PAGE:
Seriously though, you are right; without the non-verbals and tone, it can be difficult to interpret how something is being said at times.
Thanks for your comment. Hope to see you here again.

Unknown said...

Paul, Much of the beauty in poetry results from how much work the poet's done; perhaps not in any way making it "easy" for the reader, but certainly in giving him or her so much, cleanly and memorably. Perhaps I have it wrong, but I've come to accept as true a quotation by Marilyn Monroe. She supposedly said she only read poetry "because it was faster."
A wry "dumb blonde" quip, which if you think of it, might be profound.

Unknown said...

Nice essay, Paul.
I took to writing because I had so much difficulty getting people to understand me when I spoke... but even in prose, it turns out, communication is a mysterious process.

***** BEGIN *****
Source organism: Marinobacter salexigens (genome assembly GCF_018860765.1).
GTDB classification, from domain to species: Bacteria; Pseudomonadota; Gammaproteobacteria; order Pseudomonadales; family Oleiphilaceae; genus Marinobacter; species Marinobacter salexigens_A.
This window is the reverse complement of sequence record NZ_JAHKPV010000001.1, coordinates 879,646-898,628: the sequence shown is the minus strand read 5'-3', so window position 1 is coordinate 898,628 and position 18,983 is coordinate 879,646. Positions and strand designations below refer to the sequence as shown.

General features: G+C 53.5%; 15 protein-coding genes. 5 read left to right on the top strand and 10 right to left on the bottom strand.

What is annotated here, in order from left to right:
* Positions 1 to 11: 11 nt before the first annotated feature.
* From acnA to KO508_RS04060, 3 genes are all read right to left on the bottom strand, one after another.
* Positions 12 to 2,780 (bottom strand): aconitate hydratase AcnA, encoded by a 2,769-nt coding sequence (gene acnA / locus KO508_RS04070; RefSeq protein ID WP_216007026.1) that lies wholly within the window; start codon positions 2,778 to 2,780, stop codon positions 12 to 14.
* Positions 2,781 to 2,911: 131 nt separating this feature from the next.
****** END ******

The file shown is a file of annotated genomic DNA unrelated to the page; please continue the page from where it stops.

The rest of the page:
Jane Turley said...

A smart arse eh Paul?

What size?

( I should warn you I have an impossibly bad sense of humour.)

Anonymous said...

Kathleen: That's a great quote, and one I'll have to use. The notion of 'giving ... so much, cleanly and memorably' is very important, isn't it, and you've put this so well. I'm a slow reader of poetry because I enjoy peeling back the layers, but the best poetry (and prose) for me is that which is multi-layered.

Manny: Thanks for the comment. I understand what you mean. It's empowering to be able to edit and redraft and redraft again to ensure the sound and rhythm and intent of the words works as well as it can. And yet, even then, a reader can sometimes bring another element into their interpretation. Having said that, deliberate ambiguity in writing can be effective and can lead to those different layers of meaning. (I enjoyed looking at your site. There's some wonderful visual images there too.)

Jane: *lost for words, but only momentarily* Well, I ain't no Pierce Brosnan, that's for sure. We may share the same initials, but ... As for bad humour, (not that I believe, from a visit to your blog, that your humour is anything but excellent) I think it's like bad singing: all a matter of taste, and the world would be worse place without it. Cheers, Mrs T.